In a previous post, I discussed at length Dan Simmons’s masterful story “Iverson Pits.” That Gettysburg-set shocker, though, does not represent the author’s sole foray into American Gothic territory in his short fiction (i.e. stories, novelettes, and novellas). Here are another half-dozen exemplary pieces:
“The River Styx Runs Upstream” (1982)
The text is as great as the title of Simmons’s first-published, award-winning story. A deceased mother is brought back to life-and back home to her family–by a quasi-religious/scientific group called the Resurrectionists. But Mother, mute and mentally blunted, proves a grim facsimile of her former self. The result, though, isn’t Pet Sematary-type carnage, but instead the more quiet horrors of the quotidian (e.g. Mother’s narrating son sees her “watering a plant that had died and been removed while she was at the hospital in April. The water ran across the top of the cabinet and dripped on the floor. Mother did not notice.”). The heartbreaking, not to mention American Gothic, aspects of the narrative are accentuated by the ongoing discrimination suffered by Resurrectionist families such as the narrator’s.
“Carrion Comfort” (1983)
The epic novel of the same title is a genre classic, but the source story furnishes no less rewarding a read. A trio of vampiric puppet-masters with a deadly mental Ability to direct the actions of others gather to compare their latest kills. But old rivalries and resentments rear their offensive head, and the game degenerates into macabre mayhem (occurring in both the narrator Melanie’s mansion and the Southern Gothic environs of Charleston). Simmons’s theme of the utter corruption resulting from absolute power makes for some hard-hitting horror, while also providing food for thought about people’s frightening penchant for inhumanity when dealing with one another.
“Shave and a Haircut, Two Bites” (1989)
A dingy barber shop in a quintessential Midwestern town becomes the scene of chilling horror. Two pre-teen protagonists suspect the place is a front for a pair of vampires, but these wannabe Hardy Boys get more than they bargained for when trailing surveillance of the barbers turns to late-night break-in of their shop. The story (which jumps back and forth in time between the protagonists’ youth and adulthood) is structured for maximal suspense, and the climactic twist is big and stunning, as Simmons shows it is not just Bram Stoker he’s channeling here. Paging Greg Nicotero: “Shave” would make a perfect script for an episode of Creepshow.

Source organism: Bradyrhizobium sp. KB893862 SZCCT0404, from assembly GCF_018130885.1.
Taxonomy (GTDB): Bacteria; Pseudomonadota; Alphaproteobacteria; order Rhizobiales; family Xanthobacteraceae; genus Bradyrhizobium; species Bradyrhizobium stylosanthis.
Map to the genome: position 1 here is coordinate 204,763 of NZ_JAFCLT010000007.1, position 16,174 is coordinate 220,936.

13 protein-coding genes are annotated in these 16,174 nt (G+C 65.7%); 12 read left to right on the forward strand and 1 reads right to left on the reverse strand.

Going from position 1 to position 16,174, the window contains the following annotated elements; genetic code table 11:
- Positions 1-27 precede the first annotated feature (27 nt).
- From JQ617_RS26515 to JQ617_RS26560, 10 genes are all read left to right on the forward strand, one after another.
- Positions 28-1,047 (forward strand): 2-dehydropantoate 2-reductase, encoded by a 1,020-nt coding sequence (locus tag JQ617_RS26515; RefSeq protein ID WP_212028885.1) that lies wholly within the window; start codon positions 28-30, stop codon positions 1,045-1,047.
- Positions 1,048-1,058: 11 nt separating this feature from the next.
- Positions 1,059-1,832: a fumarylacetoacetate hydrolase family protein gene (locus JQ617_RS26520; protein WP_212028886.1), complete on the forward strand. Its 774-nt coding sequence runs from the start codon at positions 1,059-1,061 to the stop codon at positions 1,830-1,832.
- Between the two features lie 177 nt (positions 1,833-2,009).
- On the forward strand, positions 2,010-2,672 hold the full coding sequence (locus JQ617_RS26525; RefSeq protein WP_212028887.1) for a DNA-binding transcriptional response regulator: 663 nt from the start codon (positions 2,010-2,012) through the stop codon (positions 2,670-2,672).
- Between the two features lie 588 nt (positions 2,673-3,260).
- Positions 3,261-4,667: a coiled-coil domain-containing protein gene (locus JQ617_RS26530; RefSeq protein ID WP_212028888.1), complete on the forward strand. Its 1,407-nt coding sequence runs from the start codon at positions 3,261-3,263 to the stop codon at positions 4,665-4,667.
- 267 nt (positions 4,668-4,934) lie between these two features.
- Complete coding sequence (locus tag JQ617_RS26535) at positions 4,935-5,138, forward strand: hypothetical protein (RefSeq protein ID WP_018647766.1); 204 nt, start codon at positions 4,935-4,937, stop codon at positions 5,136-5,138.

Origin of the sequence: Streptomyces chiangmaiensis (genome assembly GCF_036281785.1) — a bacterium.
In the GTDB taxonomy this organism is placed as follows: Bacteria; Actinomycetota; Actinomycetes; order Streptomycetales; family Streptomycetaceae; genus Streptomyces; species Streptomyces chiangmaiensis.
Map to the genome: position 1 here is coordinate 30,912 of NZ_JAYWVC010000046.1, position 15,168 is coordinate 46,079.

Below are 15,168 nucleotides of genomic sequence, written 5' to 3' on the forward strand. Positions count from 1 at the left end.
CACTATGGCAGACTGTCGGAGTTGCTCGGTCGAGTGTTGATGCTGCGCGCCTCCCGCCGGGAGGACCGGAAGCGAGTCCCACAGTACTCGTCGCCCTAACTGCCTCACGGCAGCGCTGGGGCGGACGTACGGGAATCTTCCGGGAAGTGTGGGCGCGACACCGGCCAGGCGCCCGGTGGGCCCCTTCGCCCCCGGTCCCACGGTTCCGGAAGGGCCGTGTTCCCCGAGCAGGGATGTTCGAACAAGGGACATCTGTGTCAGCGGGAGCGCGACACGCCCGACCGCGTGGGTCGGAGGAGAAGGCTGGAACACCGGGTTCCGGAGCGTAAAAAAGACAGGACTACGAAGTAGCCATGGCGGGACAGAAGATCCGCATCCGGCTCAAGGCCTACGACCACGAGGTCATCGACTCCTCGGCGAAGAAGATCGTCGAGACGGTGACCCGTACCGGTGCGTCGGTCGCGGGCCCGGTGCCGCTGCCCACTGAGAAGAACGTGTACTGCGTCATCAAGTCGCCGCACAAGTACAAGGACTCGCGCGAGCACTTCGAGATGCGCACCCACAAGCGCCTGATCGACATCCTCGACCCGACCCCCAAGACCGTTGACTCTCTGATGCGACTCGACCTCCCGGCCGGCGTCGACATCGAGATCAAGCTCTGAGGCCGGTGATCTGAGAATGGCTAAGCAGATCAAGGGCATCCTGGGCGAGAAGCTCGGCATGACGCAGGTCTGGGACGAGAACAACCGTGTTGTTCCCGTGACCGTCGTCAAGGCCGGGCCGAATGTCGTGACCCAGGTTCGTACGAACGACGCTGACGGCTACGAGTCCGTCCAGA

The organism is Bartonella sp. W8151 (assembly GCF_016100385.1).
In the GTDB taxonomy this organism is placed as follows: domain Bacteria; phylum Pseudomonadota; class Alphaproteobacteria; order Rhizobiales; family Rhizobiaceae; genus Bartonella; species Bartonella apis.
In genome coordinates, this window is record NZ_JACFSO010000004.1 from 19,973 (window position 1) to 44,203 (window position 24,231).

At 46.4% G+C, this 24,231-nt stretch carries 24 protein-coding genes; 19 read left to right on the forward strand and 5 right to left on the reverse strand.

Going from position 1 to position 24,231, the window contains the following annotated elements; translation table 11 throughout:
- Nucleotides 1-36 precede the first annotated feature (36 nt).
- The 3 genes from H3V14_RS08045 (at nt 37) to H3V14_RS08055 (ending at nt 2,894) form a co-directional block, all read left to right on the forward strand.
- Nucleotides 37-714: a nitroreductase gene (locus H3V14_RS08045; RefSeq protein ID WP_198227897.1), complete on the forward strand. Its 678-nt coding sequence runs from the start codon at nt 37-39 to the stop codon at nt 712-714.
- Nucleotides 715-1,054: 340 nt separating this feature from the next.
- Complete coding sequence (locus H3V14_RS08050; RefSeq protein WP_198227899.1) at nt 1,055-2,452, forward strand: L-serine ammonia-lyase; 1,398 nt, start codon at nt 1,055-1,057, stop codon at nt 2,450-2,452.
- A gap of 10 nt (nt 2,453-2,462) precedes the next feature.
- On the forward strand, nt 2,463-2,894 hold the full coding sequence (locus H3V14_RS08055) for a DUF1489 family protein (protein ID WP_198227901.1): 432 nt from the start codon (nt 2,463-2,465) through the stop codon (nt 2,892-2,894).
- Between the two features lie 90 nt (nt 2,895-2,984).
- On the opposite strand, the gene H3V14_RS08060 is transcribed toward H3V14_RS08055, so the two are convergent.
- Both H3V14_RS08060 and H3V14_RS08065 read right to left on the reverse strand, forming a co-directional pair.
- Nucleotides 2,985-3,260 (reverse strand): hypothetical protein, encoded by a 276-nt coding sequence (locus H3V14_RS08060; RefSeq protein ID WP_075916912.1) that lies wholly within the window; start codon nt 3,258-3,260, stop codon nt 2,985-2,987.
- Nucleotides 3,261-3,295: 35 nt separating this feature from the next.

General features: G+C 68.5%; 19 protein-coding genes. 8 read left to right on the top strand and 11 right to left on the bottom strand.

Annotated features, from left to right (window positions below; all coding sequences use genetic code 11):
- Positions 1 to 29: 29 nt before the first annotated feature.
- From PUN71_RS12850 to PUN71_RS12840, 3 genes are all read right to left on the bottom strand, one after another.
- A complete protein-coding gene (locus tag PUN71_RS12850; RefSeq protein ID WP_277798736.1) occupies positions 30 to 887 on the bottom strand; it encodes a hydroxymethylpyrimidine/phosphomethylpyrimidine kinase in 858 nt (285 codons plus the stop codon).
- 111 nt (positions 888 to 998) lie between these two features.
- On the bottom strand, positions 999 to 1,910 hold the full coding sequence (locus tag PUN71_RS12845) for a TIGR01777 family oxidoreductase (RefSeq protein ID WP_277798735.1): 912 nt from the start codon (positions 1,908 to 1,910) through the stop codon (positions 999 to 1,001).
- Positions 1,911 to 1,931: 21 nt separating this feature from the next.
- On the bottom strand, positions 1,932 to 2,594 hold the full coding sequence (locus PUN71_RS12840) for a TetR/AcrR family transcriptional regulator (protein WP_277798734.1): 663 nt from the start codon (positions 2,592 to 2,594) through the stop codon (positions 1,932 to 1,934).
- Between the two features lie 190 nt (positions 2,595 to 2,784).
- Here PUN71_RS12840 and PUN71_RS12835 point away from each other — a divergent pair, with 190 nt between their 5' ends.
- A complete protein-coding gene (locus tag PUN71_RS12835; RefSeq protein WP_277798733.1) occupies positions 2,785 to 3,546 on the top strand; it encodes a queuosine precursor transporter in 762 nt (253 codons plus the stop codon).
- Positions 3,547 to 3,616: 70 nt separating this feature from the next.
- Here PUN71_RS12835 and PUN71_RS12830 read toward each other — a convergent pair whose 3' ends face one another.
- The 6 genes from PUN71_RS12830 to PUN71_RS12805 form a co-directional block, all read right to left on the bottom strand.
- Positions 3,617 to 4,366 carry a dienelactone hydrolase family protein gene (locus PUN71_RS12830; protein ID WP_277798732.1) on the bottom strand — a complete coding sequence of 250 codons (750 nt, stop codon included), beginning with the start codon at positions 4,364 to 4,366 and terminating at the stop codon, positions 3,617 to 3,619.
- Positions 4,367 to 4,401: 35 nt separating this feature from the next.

Elm Haven, Illinois” (1991)
Written specifically for the shared-world anthology of linked tales, Freak Show, this story serves as one piece of a larger narrative puzzle. In it, the lonely, extremely disfigured narrator Benjamin (inflicted with “Elephant Man’s disease”) gets caught up in the machinations of a shady traveling carnival. The plot is quite enjoyable in its own right, but the true delight for Simmons fans lies in the fact that this piece forms a postscript to Summer of Night. The small town of Elm Haven is in the midst of its death throes three decades after the events of the novel; decadence runs rampant. Benjamin tours the community’s darkest nooks, from the “charred ruin” of his own family mansion to the even more Gothic wreckage of the sinister Old Central School.
“This Year’s Class Picture” (1992)
Simmons breathes new life into the zombie subgenre in this tale of a veteran fourth-grade teacher determined to carry on after the collapse of civilization. Ms. Geiss still tends to and attempts to educate the students in her classroom, even if they are now undead and festering. A story that might have devolved into mere grotesquerie instead builds to a moving conclusion (in which Ms. Geiss’s efforts earn her a much better fate than landing on the lunch menu). Besides offering a portrait of post-apocalyptic survival, “This Year’s Class Picture” also presents a scathing critique of a pre-Tribulations society plagued by forces more insidious than zombie hordes: for thirty-eight years, “Ms. Geiss had, as well as she was able, protected her fourth graders from the tyrannies of too-early adulthood and the vulgarities of a society all too content with the vulgar. She had protected them–with all her faculties and force of will–from being beaten, kidnapped, emotionally abused or sexually molested by the monsters who had hidden in the form of parents, step-parents, uncles, and friendly strangers.”
“Sleeping with Teeth Women” (1993)
An impressive work of Native American Gothic, presented from an indigenous perspective and displaying a vast knowledge of the culture and mythology of the Lakota Sioux. In his foreword, Simmons writes that the novella is “my antidote to what I consider the saccharine condescension of such travesties as Dances with Wolves,” but his countering of the weak-and-whimpering-victims characterizations in the Costner film does not mean that Simmons in turn simply idealizes Native American strength (he does not gloss over instances of cruelty and savagery). The climax features a battle with some truly nightmarish creatures, yet here the vanquishing of monsters out of native mythology does not mark a conservative end point to the narrative but instead opens up the possibility of a more positive outcome: the eventual freedom from subjugation, and the reclaiming of the lands previously stolen from the Sioux by the greedy white “Fat Takers.”